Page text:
Mar. 15th, 2010

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I've posted versions of this as comments elsewhere twice today, so I may as well put it up here

To paraphrase what I've said about this elsewhere, I think the current government's fairly shallow reasoning behind opening more conservation land here to mining is faulty, and that they're dreaming if they think they can somehow jumpstart a mining industry here that can get us towards an economic par with the Australians. (While NZ is fairly rich in mineral resources, especially offshore, NZ is just not big enough to have enough easily accessable high value mineral resources to run enough mining and exploration to make the same sort of contribution to GDP and living standard that it does in Australia, and what it could do would not be for very long, plus most of the money from it will go directly overseas because most of the mining companies will be foreign owned.)

But here's the rub: For my part, I've worked in mining and exploring for mining _conservation_ lands overseas, on and off for the past twenty years. Thus it would be hypocritical of me not to mine/explore conservation lands here if my employer so entailed me.

It is arrogance in the extreme to assume, as many of my acquaintances do, that our environment is any more unique or deserving of protection than the various Australian and South American environments I've been involved in surveying, mapping, drilling, bulldozing and blasting overseas, at various points since 1994.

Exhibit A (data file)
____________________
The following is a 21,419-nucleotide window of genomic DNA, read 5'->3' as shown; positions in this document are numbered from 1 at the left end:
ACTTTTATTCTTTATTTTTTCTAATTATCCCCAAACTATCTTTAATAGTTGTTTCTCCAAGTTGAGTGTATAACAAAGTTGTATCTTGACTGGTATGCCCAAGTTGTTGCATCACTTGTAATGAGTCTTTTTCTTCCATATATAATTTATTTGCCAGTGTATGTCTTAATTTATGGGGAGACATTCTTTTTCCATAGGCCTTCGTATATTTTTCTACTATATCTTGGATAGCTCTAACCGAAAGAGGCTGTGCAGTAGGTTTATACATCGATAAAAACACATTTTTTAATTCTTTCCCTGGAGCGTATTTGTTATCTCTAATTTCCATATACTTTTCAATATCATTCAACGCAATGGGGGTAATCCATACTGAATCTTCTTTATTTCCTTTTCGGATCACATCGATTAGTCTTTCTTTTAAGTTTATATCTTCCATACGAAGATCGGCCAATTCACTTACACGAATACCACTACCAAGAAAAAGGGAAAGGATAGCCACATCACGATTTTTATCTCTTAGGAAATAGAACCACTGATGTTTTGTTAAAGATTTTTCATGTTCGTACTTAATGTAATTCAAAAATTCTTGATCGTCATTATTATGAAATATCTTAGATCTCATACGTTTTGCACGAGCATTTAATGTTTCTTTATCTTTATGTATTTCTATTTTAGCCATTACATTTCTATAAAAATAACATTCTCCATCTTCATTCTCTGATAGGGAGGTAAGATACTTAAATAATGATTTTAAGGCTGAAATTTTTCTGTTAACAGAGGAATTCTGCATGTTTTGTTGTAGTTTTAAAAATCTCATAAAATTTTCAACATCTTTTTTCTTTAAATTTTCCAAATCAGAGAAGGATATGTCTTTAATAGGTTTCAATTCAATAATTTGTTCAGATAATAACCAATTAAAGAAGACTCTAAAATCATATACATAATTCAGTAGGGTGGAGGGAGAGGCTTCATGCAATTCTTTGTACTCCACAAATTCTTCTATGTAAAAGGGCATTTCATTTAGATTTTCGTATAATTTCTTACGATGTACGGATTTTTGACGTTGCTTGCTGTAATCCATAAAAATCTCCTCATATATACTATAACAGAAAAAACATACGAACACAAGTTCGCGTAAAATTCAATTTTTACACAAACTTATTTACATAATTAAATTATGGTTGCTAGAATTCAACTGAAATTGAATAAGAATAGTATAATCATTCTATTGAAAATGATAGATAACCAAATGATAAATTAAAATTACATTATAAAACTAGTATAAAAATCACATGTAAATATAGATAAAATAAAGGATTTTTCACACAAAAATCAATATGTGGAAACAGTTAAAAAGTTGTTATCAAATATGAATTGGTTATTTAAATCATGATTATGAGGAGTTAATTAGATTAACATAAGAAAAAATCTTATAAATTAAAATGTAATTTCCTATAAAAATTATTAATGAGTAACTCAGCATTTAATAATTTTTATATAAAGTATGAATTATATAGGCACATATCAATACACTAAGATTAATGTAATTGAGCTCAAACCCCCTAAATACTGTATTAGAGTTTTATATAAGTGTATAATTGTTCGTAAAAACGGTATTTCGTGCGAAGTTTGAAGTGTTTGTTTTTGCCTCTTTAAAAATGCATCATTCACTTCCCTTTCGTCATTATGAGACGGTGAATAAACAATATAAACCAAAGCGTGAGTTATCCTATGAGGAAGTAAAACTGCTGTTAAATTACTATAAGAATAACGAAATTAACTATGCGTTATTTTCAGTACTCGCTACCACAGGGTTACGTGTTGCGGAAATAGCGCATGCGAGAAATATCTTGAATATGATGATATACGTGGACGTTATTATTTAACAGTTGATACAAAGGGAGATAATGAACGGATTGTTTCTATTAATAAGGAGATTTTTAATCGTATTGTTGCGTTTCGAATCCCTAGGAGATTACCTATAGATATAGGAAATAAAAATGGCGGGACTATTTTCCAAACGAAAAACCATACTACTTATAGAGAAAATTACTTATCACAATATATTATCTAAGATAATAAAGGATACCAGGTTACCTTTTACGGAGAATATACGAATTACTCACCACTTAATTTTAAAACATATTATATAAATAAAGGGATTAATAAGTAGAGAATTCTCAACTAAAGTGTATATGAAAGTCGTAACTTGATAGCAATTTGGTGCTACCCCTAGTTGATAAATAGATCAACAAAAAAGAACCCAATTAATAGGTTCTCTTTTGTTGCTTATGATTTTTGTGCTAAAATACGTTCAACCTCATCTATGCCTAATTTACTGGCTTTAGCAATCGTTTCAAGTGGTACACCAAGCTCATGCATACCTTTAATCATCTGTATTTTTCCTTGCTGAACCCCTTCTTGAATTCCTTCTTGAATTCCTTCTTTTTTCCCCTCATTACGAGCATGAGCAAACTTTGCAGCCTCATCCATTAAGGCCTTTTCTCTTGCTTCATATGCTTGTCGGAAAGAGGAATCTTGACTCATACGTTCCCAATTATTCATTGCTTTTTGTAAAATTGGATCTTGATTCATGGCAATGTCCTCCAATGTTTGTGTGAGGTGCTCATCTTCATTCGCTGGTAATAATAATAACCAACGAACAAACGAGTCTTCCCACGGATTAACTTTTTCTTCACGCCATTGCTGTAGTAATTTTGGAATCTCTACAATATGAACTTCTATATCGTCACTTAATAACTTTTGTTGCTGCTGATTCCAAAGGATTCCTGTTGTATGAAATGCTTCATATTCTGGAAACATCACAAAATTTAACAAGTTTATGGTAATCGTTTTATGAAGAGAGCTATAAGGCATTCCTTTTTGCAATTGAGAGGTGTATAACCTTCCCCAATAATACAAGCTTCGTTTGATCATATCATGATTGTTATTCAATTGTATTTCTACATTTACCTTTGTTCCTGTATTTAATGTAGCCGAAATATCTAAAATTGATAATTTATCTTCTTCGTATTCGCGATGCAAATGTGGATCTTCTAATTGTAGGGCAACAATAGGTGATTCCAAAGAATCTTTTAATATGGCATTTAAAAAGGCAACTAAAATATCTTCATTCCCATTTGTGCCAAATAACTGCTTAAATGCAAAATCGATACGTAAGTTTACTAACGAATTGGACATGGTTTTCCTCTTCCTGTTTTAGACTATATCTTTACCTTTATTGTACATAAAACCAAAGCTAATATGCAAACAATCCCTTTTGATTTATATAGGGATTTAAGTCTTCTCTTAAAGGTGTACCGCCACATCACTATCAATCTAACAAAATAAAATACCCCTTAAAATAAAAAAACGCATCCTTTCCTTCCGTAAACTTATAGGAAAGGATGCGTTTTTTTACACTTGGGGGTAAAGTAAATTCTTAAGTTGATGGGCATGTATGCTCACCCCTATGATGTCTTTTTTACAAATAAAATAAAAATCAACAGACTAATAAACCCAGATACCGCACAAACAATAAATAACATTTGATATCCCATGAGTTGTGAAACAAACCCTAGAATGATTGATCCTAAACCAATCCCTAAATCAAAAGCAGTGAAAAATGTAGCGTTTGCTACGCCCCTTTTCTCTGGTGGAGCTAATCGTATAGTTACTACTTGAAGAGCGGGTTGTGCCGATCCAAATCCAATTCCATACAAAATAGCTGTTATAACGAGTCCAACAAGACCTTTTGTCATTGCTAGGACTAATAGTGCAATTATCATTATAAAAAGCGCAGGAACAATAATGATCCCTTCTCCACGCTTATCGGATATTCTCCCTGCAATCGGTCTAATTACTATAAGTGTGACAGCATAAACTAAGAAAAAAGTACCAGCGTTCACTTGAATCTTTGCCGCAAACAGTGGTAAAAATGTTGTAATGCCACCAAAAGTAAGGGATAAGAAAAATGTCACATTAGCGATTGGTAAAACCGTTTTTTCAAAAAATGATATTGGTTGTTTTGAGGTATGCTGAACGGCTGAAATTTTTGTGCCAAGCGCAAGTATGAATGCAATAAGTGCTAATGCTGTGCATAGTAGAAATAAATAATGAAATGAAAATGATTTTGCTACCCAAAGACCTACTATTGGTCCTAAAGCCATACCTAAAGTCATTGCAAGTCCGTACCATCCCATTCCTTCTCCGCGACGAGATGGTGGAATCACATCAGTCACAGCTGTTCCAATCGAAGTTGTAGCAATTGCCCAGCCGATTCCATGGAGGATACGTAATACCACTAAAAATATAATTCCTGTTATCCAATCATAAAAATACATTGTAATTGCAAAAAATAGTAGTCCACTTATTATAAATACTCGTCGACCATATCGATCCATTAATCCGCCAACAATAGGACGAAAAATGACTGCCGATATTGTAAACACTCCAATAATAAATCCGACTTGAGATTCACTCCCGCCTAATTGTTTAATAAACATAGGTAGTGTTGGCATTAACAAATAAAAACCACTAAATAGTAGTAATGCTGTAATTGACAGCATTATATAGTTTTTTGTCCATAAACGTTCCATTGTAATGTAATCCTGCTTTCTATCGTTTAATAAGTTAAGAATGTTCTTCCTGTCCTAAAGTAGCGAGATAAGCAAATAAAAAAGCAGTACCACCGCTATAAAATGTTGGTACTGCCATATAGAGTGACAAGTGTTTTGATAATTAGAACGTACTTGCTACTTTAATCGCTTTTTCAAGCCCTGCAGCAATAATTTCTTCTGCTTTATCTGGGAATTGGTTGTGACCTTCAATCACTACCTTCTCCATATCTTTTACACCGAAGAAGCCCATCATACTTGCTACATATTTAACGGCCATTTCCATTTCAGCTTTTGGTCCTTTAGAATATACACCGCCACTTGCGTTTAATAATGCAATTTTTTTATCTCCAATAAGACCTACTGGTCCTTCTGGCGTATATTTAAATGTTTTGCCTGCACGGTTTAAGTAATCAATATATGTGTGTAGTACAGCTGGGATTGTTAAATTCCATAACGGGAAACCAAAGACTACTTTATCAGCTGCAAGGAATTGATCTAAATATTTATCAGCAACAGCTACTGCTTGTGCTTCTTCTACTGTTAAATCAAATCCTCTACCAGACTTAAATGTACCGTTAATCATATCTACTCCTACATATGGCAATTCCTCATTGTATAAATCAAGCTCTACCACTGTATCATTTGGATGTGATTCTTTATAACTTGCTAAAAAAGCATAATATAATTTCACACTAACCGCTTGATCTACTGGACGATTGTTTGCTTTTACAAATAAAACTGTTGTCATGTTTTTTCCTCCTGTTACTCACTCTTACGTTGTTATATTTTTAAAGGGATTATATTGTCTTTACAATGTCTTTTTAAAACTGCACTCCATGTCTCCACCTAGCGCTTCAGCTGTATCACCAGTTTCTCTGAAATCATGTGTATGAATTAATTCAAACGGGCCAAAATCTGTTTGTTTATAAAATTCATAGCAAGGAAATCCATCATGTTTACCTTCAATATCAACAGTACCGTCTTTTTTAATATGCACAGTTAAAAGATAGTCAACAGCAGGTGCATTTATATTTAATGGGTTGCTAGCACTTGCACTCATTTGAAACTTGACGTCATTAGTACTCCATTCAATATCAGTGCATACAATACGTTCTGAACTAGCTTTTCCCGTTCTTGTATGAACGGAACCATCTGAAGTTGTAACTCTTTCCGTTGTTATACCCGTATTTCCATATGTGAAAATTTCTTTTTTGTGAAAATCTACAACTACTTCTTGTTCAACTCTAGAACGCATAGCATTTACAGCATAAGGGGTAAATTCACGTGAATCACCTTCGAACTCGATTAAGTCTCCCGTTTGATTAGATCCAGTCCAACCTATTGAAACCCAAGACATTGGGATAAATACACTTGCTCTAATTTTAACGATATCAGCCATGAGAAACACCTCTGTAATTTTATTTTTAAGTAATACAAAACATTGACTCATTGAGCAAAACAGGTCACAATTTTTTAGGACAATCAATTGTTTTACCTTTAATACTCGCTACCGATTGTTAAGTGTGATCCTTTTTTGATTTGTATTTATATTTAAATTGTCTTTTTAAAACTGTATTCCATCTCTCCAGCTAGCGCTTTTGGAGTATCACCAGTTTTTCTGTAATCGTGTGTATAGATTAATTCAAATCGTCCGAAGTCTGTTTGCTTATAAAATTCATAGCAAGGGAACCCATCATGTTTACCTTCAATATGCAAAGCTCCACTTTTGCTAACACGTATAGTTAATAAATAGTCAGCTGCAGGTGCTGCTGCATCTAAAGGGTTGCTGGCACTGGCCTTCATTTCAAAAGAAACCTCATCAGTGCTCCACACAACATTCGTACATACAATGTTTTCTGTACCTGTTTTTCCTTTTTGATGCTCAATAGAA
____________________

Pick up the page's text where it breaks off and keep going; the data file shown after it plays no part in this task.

The only point of difference is that mining in New Zealand conservation lands is mining where we know about it, and it might impact upon something we are familiar with. But every single place I've ever unleashed a bulldozer or drilling rig or explosives on was equally unique and rare an environment. They all had endangered species, they all had delicate ecological balances. And we cannot run anything like the society and living standards we have without mining them. The internet cannot exist without it, we cannot have this discussion without it. None of our technology can exist without it, not unless we are all willing to live and work in a functionally third world situation.

I am not currently directly involved with the mining industry. Most of my mentors, old classmates and students are, and I will probably be so again at some point in my career. I have utterly no qualms about that, because every single greenie out there on the planet contributes to paying for it anyway, every time they buy any new item containing any metal or petrochemical or mined mineral or stone of any sort. All they can do is protect _their_ local cause celebre, but for every one they protect, someone will pay someone like me to go mine something else, somewhere desolate and remote and generally without a sufficently furry and cute environmental macguffin to attract much interest at all, and you'll all buy the eventual end products.


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